Whoever keeps the commandment keeps his life; he who despises his ways will die (Proverbs 19:16).
And to the one who does not work but believes in him who justifies the ungodly, his faith is counted as righteousness (Romans 4:5).
In going through the Ten Commandments, as we are this summer, with each commandment we are implicitly confronted with a question: what is the relationship between obedience and our peace with God? If we are saved by grace, and not by our obedience, then what is the purpose of the law? Why would we bother going through the Ten Commandments anyway?
The proverb above is helpful in this regard, as is today’s reading from Romans 4 for those of you who are going through the One Year Bible. Whoever keeps, or guards, the commandments guards his life. The image is one of watchful care on the part of the one who would tend well to his life. The association between the commandments and life is close indeed. The proverb does not say that the commandment is his life, but it comes awfully close. In the words of Psalm 119, “give me life in your ways” (119:37).
The law of God is life-giving because God created the heavens and the earth, and us. From the beginning he established the world with an order that served life, and abundant life at that. Each day God creates He orders—separating and gathering, ordering the world so that it is good, and in the end “very good.” In other words, the boundaries are good. For instance, the boundary between the land and the sea is good, and if that boundary is transgressed, destruction follows, as anyone who has experienced (or even seen a video of) a tsunami can testify. Just as the boundary between the land and the sea sustains life, so does the boundary around a marriage. “Thou shalt not commit adultery” is a guardrail, so that we can have life abundantly, in this case that a man may rejoice in the wife of his youth. Just as a tsunami brings destruction and death, so likewise does adultery. And the same is true of breaking any of God’s commandments. The wages of sin really is death (Romans 3:23).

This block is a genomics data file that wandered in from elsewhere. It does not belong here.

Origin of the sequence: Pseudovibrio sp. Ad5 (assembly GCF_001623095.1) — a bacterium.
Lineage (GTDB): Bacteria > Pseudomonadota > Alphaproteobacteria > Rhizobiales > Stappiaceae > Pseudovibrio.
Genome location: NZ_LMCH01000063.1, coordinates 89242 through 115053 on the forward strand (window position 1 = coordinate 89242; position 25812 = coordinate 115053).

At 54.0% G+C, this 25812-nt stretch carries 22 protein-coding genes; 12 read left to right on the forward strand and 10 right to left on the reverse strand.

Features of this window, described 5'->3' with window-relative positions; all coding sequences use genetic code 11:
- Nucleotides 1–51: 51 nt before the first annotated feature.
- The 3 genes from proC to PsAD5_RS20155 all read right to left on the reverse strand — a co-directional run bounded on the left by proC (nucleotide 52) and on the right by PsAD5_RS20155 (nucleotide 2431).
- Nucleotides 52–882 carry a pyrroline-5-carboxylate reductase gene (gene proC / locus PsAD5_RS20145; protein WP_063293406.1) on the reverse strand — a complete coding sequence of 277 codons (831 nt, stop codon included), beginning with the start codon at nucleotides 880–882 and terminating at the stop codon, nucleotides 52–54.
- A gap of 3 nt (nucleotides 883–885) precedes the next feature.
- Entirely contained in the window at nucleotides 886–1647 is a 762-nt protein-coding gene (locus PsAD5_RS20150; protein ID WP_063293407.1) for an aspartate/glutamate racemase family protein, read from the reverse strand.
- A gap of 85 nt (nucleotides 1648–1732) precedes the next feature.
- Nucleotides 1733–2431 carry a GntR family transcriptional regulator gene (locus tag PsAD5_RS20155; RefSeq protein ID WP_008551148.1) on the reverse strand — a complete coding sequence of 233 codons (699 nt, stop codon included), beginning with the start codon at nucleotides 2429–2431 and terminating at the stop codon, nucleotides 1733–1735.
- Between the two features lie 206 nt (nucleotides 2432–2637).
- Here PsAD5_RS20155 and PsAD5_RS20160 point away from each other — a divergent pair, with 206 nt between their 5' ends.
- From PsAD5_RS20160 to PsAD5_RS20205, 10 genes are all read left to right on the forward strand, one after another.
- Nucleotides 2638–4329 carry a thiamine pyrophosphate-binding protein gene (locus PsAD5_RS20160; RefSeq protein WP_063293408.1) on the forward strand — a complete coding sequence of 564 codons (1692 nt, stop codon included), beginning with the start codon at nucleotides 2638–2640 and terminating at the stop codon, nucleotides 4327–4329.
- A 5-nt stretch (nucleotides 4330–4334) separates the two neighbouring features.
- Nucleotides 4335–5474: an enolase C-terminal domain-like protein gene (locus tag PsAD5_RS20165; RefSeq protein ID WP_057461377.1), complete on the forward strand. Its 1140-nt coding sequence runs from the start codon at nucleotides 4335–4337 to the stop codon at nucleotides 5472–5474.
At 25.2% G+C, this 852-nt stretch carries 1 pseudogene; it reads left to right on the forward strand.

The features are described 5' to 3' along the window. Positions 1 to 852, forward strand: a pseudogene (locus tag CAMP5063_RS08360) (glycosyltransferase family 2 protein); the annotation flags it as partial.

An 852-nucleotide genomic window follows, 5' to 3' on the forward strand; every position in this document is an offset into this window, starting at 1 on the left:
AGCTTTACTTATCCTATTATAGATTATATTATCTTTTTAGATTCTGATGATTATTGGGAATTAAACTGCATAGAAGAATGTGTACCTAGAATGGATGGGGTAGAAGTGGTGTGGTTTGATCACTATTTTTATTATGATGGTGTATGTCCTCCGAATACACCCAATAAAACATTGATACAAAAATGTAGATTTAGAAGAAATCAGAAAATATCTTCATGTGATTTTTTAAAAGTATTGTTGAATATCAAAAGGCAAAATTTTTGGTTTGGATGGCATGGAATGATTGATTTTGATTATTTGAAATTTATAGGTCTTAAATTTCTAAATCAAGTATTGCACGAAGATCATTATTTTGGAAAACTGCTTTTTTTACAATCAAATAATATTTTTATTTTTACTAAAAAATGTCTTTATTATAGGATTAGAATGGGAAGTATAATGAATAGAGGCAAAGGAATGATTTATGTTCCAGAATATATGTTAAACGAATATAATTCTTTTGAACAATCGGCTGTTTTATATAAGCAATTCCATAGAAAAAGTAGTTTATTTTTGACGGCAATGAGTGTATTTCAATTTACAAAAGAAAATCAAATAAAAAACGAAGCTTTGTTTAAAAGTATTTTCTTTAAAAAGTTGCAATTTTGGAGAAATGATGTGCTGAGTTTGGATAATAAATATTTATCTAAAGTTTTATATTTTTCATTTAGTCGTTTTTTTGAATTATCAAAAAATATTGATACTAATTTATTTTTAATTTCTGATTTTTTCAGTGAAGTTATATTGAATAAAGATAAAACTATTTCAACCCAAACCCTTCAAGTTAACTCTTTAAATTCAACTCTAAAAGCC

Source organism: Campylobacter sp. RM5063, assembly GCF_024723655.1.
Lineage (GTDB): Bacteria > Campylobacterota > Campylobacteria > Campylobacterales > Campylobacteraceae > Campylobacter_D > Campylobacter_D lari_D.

So what then is our relation to the law? Perhaps it can be said this way—we are not saved by obedience, but we are saved for obedience. Our peace with God is not through our obedience (which of us is obedient enough to merit peace with God?). Rather, our obedience is the fruit of our peace with God. Why would peace with God lead to our obedience? Because when we believe that God has justified the ungodly in Christ, we learn to trust Him. Love begets love. Dying love begets dying love. Believing that Christ laid down His life for me begets the desire to lay down my life for Him. Yes, this desire can wax and wane. Our growth in Christ is often uneven, and often far too sluggish. But a Christian who believes that God has loved him with an everlasting love in Christ will desire to follow Christ. He will want to love the Lord with all his heart. He will want to keep the commandments. He believes that God’s commandments really are for our good. Paul’s logic becomes inescapable: “He who did not spare his own Son but gave him up for us all, how will he not also with him graciously give us all things?” (Romans 8:32). And while his obedience is sometimes halting and imperfect, he is never satisfied for it to be so. Those satisfied to continue in sin, in hopes that grace may abound (Romans 6:1), simply show their lack of faith in the goodness of God. In other words, they lack faith in God Himself.
Why is our faith counted as righteousness? Is it perhaps because that in the end faith all that God wants from us—to trust Him? To love Him with all our heart, and therefore to love His image in others as well? To trust that His love for us in Christ is an everlasting love, and that it is available to us apart from our deserving? In the end, it’s not quite right to say we are saved for obedience, as if what God wants from us is simply compliance with His law. Rather, God wants us. We are saved for fellowship with and in Christ. Which means we increasingly share His own heart, as we grow in Christ learning to love what He loves and hate what He hates. We learn to delight in His ways (Psalm 1).
Those saved by Christ will obey. Not because they believe that their obedience can win them salvation, but because they have come to believe that God’s ways are good because God is good. Obedience is the fruit of faith.